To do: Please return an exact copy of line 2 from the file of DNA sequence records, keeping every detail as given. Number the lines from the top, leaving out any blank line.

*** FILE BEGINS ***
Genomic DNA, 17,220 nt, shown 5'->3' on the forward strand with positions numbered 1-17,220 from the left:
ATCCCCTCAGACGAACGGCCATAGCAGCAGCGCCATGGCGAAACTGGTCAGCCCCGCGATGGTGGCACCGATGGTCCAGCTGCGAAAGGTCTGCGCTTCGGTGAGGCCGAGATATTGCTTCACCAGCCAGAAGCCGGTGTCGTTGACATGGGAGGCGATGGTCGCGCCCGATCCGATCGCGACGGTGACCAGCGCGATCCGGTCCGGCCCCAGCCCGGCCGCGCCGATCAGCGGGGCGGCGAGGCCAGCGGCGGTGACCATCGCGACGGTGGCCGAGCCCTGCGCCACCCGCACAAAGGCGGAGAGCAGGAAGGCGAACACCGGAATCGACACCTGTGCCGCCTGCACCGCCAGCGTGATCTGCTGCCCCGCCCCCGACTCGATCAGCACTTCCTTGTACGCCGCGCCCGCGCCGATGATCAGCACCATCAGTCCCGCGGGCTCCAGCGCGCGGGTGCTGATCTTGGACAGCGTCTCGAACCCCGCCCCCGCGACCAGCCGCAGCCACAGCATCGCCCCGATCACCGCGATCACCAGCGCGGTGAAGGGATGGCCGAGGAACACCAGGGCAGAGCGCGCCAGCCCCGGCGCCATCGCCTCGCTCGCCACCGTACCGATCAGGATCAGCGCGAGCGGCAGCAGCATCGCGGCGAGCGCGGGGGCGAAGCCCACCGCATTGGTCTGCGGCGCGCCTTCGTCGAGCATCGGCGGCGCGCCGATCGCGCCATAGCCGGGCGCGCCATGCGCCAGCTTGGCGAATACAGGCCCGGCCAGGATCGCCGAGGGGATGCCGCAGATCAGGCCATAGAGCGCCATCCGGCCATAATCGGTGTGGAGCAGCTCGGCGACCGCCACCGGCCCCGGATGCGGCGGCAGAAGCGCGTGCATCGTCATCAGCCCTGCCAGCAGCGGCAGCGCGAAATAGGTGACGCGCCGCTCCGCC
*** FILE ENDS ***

ATCCCCTCAGACGAACGGCCATAGCAGCAGCGCCATGGCGAAACTGGTCAGCCCCGCGATGGTGGCACCGATGGTCCAGCTGCGAAAGGTCTGCGCTTCGGTGAGGCCGAGATATTGCTTCACCAGCCAGAAGCCGGTGTCGTTGACATGGGAGGCGATGGTCGCGCCCGATCCGATCGCGACGGTGACCAGCGCGATCCGGTCCGGCCCCAGCCCGGCCGCGCCGATCAGCGGGGCGGCGAGGCCAGCGGCGGTGACCATCGCGACGGTGGCCGAGCCCTGCGCCACCCGCACAAAGGCGGAGAGCAGGAAGGCGAACACCGGAATCGACACCTGTGCCGCCTGCACCGCCAGCGTGATCTGCTGCCCCGCCCCCGACTCGATCAGCACTTCCTTGTACGCCGCGCCCGCGCCGATGATCAGCACCATCAGTCCCGCGGGCTCCAGCGCGCGGGTGCTGATCTTGGACAGCGTCTCGAACCCCGCCCCCGCGACCAGCCGCAGCCACAGCATCGCCCCGATCACCGCGATCACCAGCGCGGTGAAGGGATGGCCGAGGAACACCAGGGCAGAGCGCGCCAGCCCCGGCGCCATCGCCTCGCTCGCCACCGTACCGATCAGGATCAGCGCGAGCGGCAGCAGCATCGCGGCGAGCGCGGGGGCGAAGCCCACCGCATTGGTCTGCGGCGCGCCTTCGTCGAGCATCGGCGGCGCGCCGATCGCGCCATAGCCGGGCGCGCCATGCGCCAGCTTGGCGAATACAGGCCCGGCCAGGATCGCCGAGGGGATGCCGCAGATCAGGCCATAGAGCGCCATCCGGCCATAATCGGTGTGGAGCAGCTCGGCGACCGCCACCGGCCCCGGATGCGGCGGCAGAAGCGCGTGCATCGTCATCAGCCCTGCCAGCAGCGGCAGCGCGAAATAGGTGACGCGCCGCTCCGCC